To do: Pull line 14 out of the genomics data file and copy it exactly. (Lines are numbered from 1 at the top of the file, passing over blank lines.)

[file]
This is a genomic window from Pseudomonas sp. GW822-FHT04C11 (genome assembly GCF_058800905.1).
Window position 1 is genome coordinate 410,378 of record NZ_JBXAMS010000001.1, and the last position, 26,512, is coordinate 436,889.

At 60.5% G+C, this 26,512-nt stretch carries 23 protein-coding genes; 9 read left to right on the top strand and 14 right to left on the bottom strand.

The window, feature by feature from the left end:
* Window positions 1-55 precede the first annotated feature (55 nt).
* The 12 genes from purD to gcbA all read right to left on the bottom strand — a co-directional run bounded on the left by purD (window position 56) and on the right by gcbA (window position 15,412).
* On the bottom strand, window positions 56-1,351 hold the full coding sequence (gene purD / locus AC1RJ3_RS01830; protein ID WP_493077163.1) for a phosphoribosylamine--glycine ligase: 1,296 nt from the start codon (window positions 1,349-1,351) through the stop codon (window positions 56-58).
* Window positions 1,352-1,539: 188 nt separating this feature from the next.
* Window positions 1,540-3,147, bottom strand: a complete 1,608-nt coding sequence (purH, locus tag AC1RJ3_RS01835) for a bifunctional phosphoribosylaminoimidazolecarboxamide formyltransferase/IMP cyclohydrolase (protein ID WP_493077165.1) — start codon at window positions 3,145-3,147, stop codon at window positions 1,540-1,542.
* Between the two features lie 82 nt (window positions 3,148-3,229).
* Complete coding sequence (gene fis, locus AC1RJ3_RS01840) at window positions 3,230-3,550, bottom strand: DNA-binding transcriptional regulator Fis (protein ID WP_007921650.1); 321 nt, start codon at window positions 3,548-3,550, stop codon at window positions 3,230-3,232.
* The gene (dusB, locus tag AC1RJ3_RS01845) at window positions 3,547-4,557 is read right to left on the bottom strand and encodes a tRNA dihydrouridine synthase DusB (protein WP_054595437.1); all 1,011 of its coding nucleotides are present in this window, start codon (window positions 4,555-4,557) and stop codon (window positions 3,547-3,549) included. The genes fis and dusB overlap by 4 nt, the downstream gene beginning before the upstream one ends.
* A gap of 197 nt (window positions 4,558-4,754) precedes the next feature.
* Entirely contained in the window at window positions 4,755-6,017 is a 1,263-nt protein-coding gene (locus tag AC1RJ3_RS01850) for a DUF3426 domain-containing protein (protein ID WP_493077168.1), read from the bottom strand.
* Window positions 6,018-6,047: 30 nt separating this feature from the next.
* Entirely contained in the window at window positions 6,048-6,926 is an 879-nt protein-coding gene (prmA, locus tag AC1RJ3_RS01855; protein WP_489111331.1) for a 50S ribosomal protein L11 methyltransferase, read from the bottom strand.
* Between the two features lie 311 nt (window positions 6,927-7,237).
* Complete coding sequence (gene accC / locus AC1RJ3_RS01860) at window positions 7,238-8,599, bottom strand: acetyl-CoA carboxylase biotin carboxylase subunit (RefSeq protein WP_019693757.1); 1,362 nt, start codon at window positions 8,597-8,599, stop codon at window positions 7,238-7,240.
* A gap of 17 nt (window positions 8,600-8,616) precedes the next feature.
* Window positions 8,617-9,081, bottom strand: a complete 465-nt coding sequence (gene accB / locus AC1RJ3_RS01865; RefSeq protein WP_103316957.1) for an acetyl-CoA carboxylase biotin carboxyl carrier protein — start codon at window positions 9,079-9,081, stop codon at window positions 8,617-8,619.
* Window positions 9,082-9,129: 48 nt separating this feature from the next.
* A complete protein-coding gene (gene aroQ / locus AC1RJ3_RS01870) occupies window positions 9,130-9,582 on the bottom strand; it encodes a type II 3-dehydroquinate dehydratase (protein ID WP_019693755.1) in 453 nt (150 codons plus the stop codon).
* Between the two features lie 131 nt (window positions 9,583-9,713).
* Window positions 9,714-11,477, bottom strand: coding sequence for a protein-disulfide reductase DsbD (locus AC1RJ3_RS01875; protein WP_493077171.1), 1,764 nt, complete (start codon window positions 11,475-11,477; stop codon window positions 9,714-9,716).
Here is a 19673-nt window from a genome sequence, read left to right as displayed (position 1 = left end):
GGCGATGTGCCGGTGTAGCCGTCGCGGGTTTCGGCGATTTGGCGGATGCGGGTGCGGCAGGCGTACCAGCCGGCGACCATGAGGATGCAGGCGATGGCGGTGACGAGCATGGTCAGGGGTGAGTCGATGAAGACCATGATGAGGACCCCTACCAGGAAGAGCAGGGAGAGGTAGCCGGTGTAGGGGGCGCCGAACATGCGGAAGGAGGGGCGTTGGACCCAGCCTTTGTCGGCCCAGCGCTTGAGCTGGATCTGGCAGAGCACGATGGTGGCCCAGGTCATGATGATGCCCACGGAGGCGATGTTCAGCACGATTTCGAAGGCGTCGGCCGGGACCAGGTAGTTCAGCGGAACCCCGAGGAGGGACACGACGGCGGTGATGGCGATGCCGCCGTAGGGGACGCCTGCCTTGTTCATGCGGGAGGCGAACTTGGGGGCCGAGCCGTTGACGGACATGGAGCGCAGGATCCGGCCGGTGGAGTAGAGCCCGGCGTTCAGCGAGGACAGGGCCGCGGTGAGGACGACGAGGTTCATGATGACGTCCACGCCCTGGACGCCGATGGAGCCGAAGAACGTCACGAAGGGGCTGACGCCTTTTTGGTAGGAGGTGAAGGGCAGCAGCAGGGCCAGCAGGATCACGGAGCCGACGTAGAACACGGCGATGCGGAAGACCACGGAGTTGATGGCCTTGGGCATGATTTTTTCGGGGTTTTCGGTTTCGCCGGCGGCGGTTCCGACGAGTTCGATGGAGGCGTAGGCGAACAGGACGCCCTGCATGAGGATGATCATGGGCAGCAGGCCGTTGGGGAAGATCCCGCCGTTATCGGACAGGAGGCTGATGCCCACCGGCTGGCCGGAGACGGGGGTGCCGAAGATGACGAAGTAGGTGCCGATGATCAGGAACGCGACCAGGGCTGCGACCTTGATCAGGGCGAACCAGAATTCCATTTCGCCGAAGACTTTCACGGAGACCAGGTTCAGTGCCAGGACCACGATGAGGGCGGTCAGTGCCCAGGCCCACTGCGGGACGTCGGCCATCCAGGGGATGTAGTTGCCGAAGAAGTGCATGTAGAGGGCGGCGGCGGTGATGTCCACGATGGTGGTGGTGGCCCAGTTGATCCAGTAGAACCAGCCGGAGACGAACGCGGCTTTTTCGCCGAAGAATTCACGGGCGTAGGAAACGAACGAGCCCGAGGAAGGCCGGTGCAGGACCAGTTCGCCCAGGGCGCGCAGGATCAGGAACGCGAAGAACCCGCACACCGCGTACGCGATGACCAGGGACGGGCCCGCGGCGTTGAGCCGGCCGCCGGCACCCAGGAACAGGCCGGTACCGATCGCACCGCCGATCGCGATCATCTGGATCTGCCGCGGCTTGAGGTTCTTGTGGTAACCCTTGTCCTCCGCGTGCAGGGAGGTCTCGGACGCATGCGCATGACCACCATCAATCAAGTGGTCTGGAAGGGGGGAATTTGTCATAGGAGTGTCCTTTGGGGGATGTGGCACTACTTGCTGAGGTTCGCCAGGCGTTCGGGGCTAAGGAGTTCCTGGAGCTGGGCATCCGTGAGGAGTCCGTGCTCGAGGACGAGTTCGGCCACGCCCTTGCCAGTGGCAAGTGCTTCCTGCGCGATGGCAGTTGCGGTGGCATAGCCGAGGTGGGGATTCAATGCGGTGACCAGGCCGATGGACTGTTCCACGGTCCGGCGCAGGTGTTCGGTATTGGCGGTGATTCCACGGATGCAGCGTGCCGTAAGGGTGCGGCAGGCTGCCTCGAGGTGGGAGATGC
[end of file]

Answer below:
* Entirely contained in the window at window positions 4,755-6,017 is a 1,263-nt protein-coding gene (locus tag AC1RJ3_RS01850) for a DUF3426 domain-containing protein (protein ID WP_493077168.1), read from the bottom strand.